Rashid Barqi | Actor, Srinagar, Part One


Anyone who still cherishes the fond memories of the 1980s would recognize Rashid Barqi. A face, which was frequently visible on Doordarshan Srinagar, much before private TV Channels made their way into Kashmiri homes. Many would also know him for his work on the stage, but only those close to him, know him well and his contribution towards the culture of Kashmir.

Excerpts from an interaction with Rajesh Prothi.

You have played quite a significant role in the theatre of Kashmir. How did it all start?
R. Barqi: I believe my place of birth had an influence over me. Way back as early as 1975, when I was in the 6th Standard I took part in the school (Government Middle School) annual function where I played Tumbakhnari and sang a Kashmiri folk song. I remember my teachers Master Dinanath jee and Master Chamanlal Bhat jee and another teacher from those days, Abdul Rahim jee. The latter was a non-Kashmiri from Lucknow. They were impressed with me and suggested that I should follow the same line. And I guess, that was it.

Which folk did you sing on that day, which seemed to have put you on this path?
R. Barqi: It was one of the most famous songs that used to be aired by Radio Kashmir Srinagar during that time – “Nazneen yar maiun yech chuu mulakat’. It was sung by Ghulam Nabi Dolwal from Kishtwar District.

What prompted you to opt for theatre?
R. Barqi: There are many aspects to this journey. Radio was and still is a medium of voice. On the other hand, the theatre was more of a live audience and also Doordrashan had started coming of age. The path was clear.

Any interesting anecdotes during this journey?
R. Barqi: Two names come to my mind when I think of the early days of theatre in Kashmir, Ustad Trilok Das and Manohar Prothi jee. Both of them were doing theatre. I was new and too eager to learn and prove myself. I was a young boy and I was told that I would be throwing my father’s pagri (headgear) on the ground. I was very offended as this was a disrespect to my father. Actually, I had misunderstood the statement. It was Ustad Trilok Das and Prothi jee who explained to me that the path I had decided to tread was a difficult one and in our society, especially in Kashmir, people would leave no stone unturned in their attempt to ridicule my love for theatre which of course would cause discomfort to my family.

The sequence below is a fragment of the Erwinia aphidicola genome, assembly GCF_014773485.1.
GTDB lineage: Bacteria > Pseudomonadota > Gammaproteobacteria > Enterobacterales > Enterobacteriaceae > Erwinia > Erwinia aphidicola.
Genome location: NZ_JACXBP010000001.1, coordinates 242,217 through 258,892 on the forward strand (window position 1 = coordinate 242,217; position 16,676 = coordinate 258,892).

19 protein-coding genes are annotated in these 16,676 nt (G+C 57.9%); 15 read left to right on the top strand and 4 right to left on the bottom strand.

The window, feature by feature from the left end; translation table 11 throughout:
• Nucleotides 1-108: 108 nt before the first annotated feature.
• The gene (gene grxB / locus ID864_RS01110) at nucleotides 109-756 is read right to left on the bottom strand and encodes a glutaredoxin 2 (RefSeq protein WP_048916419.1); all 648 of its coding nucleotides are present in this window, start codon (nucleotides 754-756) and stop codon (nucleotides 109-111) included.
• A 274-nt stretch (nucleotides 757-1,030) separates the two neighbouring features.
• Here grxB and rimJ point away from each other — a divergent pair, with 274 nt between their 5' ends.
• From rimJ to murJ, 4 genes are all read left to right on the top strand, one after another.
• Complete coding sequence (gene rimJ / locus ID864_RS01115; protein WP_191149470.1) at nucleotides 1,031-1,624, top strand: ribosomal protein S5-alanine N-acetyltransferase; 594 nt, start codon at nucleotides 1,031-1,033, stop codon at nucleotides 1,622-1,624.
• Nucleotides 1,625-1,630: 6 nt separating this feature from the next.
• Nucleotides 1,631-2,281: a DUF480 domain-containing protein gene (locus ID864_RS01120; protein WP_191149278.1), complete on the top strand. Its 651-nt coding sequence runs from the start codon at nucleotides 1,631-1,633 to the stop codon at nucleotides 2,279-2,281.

Anyway, during my higher secondary schooling at Bagi-Dalawar-Khan, I was encouraged by my school principal Mr.Ghulam Nabi Sadiqi to continue walking on this path.  Such encouragements and guidance not only just made me strong, but took me to the national level also.

You are now guiding the young generation of Kashmiris in the art of theatre. What are you doing in this area?
R. Barqi: I have about 300 students from various districts of Kashmir who are involved with me. While these students learn various forms of Kashmiri folk art, they also get an opportunity to showcase their talents beyond the mountains of the Kashmir Valley. We do Kashmiri musical programs and theatre at the national level. The high point of my effort is that our students have been getting scholarships from the Ministry of Culture, Government of India, and the required recognition.

Earlier you were a student and now you guide the new generation. Between these two points, Kashmir has gone through many changes. How was this period for you in particular?
R. Barqi: The situation in Kashmir during the last decade or two did not affect me personally. Nobody stopped me from practicing my art. The reason for this I believe is that these are two different worlds. My world belongs to the art and culture of Kashmir.

I remember, in 1997, we attended a folk festival in Mumbai, where I was given the ‘Best Folk Director’ award.

But the high point was in 2001 when we took part in a ”Drama Festival of India” and also took part in the Republic Day parade.I had a group of over 40 artists. We sang ‘Naende baeth’ (naende: the process of rice planting; Baeth: song). The couplet we sang was by Shiekh-Ul-Alam (Chanz wani tye, Rela Ghari hae), which was well appreciated. The then Prime Minister, Shri Atal Bihari Vajpayee, appreciated it a lot and asked us the meaning of the song. As a gesture, he gave each member of the group Rs.5,000 each, and was I given Rs. 20,000.

When we went back, people back here in Kashmir told me that they saw us wearing ”pherans”. But no one asked why we were there. The worlds are far apart.

What kind of group do you have now?
R. Barqi: The group consists of boys and girls from different walks of life. Some are in music, and singing and some are more into the theatre. We learn a lot from each other.  I believe life is a journey, wherein you learn new things each day. We have to evolve at each step. As a matter of fact, a radio play written by Ali Mohamed Lone, some 40 years ago, which had people like Pran Kishore, Manohar Prothi, Somnath Sadhu, Nabla Begham associated with it, was adapted for theatre. We have to live up to such standards day in and day out.